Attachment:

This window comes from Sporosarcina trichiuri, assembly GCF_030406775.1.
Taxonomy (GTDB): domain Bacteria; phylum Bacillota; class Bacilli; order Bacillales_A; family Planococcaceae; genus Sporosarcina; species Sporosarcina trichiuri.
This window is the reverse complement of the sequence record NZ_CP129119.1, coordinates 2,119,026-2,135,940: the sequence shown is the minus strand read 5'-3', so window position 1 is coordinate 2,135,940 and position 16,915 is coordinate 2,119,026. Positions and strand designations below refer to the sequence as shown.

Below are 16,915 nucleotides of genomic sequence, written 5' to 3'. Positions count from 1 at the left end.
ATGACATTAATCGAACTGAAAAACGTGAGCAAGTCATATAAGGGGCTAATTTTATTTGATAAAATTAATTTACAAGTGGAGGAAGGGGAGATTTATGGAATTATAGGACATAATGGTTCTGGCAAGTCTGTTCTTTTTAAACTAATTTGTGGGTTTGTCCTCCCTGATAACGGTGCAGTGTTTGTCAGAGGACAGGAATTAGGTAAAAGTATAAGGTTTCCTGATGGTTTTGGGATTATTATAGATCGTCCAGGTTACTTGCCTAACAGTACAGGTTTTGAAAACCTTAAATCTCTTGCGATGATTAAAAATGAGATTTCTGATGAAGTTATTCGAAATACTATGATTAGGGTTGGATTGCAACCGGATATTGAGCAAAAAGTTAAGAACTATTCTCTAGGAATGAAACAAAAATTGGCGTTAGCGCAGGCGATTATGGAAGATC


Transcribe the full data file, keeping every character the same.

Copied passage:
This window comes from Sporosarcina trichiuri, assembly GCF_030406775.1.
Taxonomy (GTDB): domain Bacteria; phylum Bacillota; class Bacilli; order Bacillales_A; family Planococcaceae; genus Sporosarcina; species Sporosarcina trichiuri.
This window is the reverse complement of the sequence record NZ_CP129119.1, coordinates 2,119,026-2,135,940: the sequence shown is the minus strand read 5'-3', so window position 1 is coordinate 2,135,940 and position 16,915 is coordinate 2,119,026. Positions and strand designations below refer to the sequence as shown.

Below are 16,915 nucleotides of genomic sequence, written 5' to 3'. Positions count from 1 at the left end.
ATGACATTAATCGAACTGAAAAACGTGAGCAAGTCATATAAGGGGCTAATTTTATTTGATAAAATTAATTTACAAGTGGAGGAAGGGGAGATTTATGGAATTATAGGACATAATGGTTCTGGCAAGTCTGTTCTTTTTAAACTAATTTGTGGGTTTGTCCTCCCTGATAACGGTGCAGTGTTTGTCAGAGGACAGGAATTAGGTAAAAGTATAAGGTTTCCTGATGGTTTTGGGATTATTATAGATCGTCCAGGTTACTTGCCTAACAGTACAGGTTTTGAAAACCTTAAATCTCTTGCGATGATTAAAAATGAGATTTCTGATGAAGTTATTCGAAATACTATGATTAGGGTTGGATTGCAACCGGATATTGAGCAAAAAGTTAAGAACTATTCTCTAGGAATGAAACAAAAATTGGCGTTAGCGCAGGCGATTATGGAAGATC